Tuesday’s Teacher: Charlotte Perkins Gilman
To the Young Wife
BY CHARLOTTE PERKINS GILMAN
Are you content, you pretty three-years’ wife?
Are you content and satisfied to live
On what your loving husband loves to give,
And give to him your life?
Are you content with work, — to toil alone,
To clean things dirty and to soil things clean;
To be a kitchen-maid, be called a queen, —
Queen of a cook-stove throne?
Are you content to reign in that small space –
A wooden palace and a yard-fenced land –
With other queens abundant on each hand,
Each fastened in her place?
Are you content to rear your children so?
Untaught yourself, untrained, perplexed, distressed,
Are you so sure your way is always best?
That you can always know?
Have you forgotten how you used to long
In days of ardent girlhood, to be great,
To help the groaning world, to serve the state,
To be so wise — so strong?
And are you quite convinced this is the way,
The only way a woman’s duty lies –
Knowing all women so have shut their eyes?
Seeing the world to-day?
Having no dream of life in fuller store?
Of growing to be more than that you are?
Doing the things you know do better far,
Yet doing others – more?
Losing no love, but finding as you grew
That as you entered upon nobler life
You so became a richer, sweeter wife,
A wiser mother too?
What holds you? Ah, my dear, it is your throne,
Your paltry queenship in that narrow place,
Your antique labours, your restricted space,
Your working all alone!
Be not deceived! ‘Tis not your wifely bond
That holds you, nor the mother’s royal power,
But selfish, slavish service hour by hour –
A life with no beyond!
It’s remarkable to me that Gilman was discussing issues about women and their potential in the late 1800′s that we are discussing now — or perhaps we are not discussing them — perhaps we think that they are natural places for women. When we are young we dream of our wedding, guessing the number of children we will have and the kind of man we will marry. Once we find him, we say I do not only to the man — but also the kind of life he provides us. All our dreams of being something more, someone great, become muted as we aspire more to the ideals of marriage, children, being stay-at-home moms, and taking care of the needs of our beloved. We become what Gilman terms “Queens of cook-stove thrones” (8). We are the Queens of our home — we are in charge of our children and their needs, as well as our husband’s needs, while our own needs are laid to silence — falling into the trap of believing that by meeting their needs we are somehow fulfilling our own — when all we are doing is denying them.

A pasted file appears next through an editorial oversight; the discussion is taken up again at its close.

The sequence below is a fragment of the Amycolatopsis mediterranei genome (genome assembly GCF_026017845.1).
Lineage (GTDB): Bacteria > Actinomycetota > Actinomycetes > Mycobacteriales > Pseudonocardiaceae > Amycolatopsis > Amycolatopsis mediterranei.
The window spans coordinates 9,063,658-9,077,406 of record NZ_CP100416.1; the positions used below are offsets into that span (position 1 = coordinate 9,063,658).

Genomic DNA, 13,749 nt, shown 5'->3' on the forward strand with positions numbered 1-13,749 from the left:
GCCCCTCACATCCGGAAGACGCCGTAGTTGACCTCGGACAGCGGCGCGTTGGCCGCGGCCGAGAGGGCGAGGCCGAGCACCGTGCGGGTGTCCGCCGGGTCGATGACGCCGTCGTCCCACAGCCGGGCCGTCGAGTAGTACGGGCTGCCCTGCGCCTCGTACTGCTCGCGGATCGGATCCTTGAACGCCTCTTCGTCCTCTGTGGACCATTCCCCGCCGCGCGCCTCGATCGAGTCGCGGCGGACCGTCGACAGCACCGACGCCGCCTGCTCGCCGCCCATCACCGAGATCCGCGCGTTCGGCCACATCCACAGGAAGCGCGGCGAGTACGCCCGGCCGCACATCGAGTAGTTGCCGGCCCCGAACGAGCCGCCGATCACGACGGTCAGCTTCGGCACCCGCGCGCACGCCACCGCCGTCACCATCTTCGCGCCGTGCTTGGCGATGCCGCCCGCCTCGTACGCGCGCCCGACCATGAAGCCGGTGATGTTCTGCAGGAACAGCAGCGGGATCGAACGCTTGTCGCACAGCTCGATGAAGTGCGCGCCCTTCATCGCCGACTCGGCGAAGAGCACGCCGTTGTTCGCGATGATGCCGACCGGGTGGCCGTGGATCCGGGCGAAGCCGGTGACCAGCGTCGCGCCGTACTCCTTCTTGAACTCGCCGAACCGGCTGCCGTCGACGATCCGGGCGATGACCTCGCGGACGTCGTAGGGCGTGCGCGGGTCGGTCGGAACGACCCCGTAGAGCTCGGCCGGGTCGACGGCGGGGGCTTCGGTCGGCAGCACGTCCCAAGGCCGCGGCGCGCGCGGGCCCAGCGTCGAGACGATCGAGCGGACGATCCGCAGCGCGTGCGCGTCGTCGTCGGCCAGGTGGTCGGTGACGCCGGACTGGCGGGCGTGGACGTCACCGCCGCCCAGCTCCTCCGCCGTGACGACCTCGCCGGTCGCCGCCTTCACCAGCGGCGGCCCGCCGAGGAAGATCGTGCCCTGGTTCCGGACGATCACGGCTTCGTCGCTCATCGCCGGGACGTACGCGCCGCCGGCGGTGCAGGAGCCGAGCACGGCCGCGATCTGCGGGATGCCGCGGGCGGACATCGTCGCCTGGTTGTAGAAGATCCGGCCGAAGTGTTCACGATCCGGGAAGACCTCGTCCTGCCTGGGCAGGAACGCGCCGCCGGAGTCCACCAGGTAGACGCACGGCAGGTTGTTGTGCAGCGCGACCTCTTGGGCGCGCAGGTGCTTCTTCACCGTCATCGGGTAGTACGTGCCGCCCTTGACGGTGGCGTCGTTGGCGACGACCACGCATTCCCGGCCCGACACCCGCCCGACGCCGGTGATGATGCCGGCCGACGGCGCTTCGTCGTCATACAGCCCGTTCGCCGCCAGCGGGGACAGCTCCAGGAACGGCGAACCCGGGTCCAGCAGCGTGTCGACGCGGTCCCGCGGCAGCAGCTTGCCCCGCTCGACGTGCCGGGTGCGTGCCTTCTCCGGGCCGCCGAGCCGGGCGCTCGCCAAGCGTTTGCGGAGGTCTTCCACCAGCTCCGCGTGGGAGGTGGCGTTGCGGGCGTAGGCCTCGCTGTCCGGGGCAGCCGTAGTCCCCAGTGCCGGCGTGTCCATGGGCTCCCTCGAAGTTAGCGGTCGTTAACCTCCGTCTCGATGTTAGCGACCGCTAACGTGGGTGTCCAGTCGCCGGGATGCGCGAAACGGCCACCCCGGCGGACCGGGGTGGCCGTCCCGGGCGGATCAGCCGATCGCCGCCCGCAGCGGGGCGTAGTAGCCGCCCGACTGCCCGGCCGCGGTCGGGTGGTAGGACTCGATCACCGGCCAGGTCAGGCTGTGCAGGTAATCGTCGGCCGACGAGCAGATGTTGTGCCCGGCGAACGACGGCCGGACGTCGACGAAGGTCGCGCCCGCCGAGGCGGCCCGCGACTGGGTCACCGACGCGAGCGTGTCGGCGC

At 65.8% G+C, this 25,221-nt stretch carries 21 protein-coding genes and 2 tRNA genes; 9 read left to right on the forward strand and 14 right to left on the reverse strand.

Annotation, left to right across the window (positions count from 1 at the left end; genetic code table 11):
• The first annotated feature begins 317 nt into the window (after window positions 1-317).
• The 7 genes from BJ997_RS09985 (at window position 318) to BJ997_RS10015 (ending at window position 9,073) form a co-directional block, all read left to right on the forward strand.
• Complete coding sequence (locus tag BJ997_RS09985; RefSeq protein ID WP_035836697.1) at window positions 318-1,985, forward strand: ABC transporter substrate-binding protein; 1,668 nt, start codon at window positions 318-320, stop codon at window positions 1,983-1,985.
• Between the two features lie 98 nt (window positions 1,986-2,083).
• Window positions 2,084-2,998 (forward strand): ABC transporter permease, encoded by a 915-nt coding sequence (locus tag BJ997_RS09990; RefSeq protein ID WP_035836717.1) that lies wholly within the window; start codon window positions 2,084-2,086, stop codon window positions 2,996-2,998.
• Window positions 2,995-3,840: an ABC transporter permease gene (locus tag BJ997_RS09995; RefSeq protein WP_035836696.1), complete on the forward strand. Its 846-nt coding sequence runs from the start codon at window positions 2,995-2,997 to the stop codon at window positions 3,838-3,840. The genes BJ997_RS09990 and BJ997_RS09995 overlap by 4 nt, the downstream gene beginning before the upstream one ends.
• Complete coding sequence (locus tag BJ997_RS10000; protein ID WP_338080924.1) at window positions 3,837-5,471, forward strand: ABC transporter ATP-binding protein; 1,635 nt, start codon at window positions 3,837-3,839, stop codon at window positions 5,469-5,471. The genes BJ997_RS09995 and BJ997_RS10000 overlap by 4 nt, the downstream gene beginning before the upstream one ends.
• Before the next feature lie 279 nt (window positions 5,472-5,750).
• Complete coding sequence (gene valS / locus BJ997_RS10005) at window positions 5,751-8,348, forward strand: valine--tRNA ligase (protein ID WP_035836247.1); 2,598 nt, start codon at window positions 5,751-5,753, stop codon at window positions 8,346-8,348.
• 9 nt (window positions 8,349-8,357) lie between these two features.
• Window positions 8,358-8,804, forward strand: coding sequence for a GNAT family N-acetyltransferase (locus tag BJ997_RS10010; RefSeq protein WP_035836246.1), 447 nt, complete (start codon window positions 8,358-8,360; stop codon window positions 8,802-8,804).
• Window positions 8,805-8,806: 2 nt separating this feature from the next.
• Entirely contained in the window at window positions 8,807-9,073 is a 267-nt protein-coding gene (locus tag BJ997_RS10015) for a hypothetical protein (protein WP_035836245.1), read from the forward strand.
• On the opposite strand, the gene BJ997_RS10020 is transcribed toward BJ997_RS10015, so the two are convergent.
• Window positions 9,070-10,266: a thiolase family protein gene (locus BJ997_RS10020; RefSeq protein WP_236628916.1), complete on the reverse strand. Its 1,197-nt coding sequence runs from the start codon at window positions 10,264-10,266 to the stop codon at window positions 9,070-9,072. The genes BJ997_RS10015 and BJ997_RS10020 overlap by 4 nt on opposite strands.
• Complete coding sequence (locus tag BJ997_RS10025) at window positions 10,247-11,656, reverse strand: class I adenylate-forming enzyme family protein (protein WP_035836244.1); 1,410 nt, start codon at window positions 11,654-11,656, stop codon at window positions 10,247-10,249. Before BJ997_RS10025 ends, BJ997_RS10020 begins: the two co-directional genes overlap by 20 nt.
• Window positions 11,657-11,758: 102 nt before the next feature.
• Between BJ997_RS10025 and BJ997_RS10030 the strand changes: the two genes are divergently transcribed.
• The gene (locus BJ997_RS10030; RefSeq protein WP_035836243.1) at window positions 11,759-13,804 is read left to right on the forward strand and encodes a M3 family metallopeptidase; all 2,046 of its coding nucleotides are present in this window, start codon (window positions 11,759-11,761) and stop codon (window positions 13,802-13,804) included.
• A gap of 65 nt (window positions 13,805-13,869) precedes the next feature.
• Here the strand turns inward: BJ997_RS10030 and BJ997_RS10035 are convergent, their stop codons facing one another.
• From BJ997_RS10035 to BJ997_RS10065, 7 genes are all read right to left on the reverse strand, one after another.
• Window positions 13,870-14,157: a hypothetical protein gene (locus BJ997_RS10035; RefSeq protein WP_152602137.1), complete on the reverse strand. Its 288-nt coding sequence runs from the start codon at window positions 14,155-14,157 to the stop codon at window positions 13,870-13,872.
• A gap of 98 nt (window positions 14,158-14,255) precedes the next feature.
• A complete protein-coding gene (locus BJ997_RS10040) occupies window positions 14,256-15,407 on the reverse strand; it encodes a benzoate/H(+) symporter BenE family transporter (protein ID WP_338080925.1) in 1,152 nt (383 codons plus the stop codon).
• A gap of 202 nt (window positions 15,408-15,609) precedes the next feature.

According to Gilman, we may sit upon these supposedly enshrined thrones of the maternal — but the spaces that we govern are small and limited — we become selfless and self-sacrificed Queens with great loss of personal pride and power. Even within the home, the man has the power since he works in public spaces, makes money,and produces more than dinner and children. He determines our worth and he allows us to control what we think we have control over. She finds that being a wife and mother only, each woman is ”fastened in her place” (12) and commits only to “slavish service” (39). There’s nothing noble in this. Nothing empowering, or strong.
A Victorian period feminist, Gilman wrote extensively on economics and how women could improve the economy as well as find value in herself by working in the public spaces that were exclusive to men and participating in the work force instead of functioning as a consumer, spending her husband’s money. Having divorced her own husband, Gilman wrote and provided financially for herself and her daughter, finding great value in her work and her role as a woman and a productive member of the society in which she lived — as opposed to existing as a frail and feminine appendage dependent upon her husband’s dominance. In the closing lines of this poem she claims that women would benefit by striving for more than simple domesticity — which enslaved them. Playing a dominant role in the economy and in the other public spaces of society would make them better wives, better mothers, and more fulfilled women. Taking care of the home, the husband, and the kids without work, without a public function, without financial independence, robbed them of their voice, volition, and power because it was an empty life — “A life with no beyond!” (40). We should desire more than motherhood and wife-hood, for we are unlimited in our potential.
What do you think? Was she too harsh on women who resigned so easily to motherhood and wife-hood? Are you satisfied as a wife and mother — or do you think we should aspire for more?
Copyright© 2011 by Marina Delvecchio. All Rights Reserved.